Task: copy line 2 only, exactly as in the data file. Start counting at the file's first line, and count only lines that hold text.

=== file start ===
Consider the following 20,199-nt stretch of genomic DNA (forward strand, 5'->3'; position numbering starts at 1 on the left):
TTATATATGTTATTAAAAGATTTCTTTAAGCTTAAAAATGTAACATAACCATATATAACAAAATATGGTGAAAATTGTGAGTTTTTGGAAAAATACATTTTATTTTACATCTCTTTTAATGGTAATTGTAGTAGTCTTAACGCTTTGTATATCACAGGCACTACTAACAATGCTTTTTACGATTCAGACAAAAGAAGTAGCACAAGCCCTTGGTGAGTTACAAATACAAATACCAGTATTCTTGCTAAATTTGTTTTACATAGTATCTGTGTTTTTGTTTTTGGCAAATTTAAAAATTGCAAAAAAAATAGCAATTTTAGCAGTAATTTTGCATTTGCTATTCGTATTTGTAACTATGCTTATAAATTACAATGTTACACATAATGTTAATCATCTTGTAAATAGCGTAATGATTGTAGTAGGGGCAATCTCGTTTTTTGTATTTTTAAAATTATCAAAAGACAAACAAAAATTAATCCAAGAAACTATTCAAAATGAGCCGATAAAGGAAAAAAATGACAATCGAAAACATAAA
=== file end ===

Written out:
TTATATATGTTATTAAAAGATTTCTTTAAGCTTAAAAATGTAACATAACCATATATAACAAAATATGGTGAAAATTGTGAGTTTTTGGAAAAATACATTTTATTTTACATCTCTTTTAATGGTAATTGTAGTAGTCTTAACGCTTTGTATATCACAGGCACTACTAACAATGCTTTTTACGATTCAGACAAAAGAAGTAGCACAAGCCCTTGGTGAGTTACAAATACAAATACCAGTATTCTTGCTAAATTTGTTTTACATAGTATCTGTGTTTTTGTTTTTGGCAAATTTAAAAATTGCAAAAAAAATAGCAATTTTAGCAGTAATTTTGCATTTGCTATTCGTATTTGTAACTATGCTTATAAATTACAATGTTACACATAATGTTAATCATCTTGTAAATAGCGTAATGATTGTAGTAGGGGCAATCTCGTTTTTTGTATTTTTAAAATTATCAAAAGACAAACAAAAATTAATCCAAGAAACTATTCAAAATGAGCCGATAAAGGAAAAAAATGACAATCGAAAACATAAA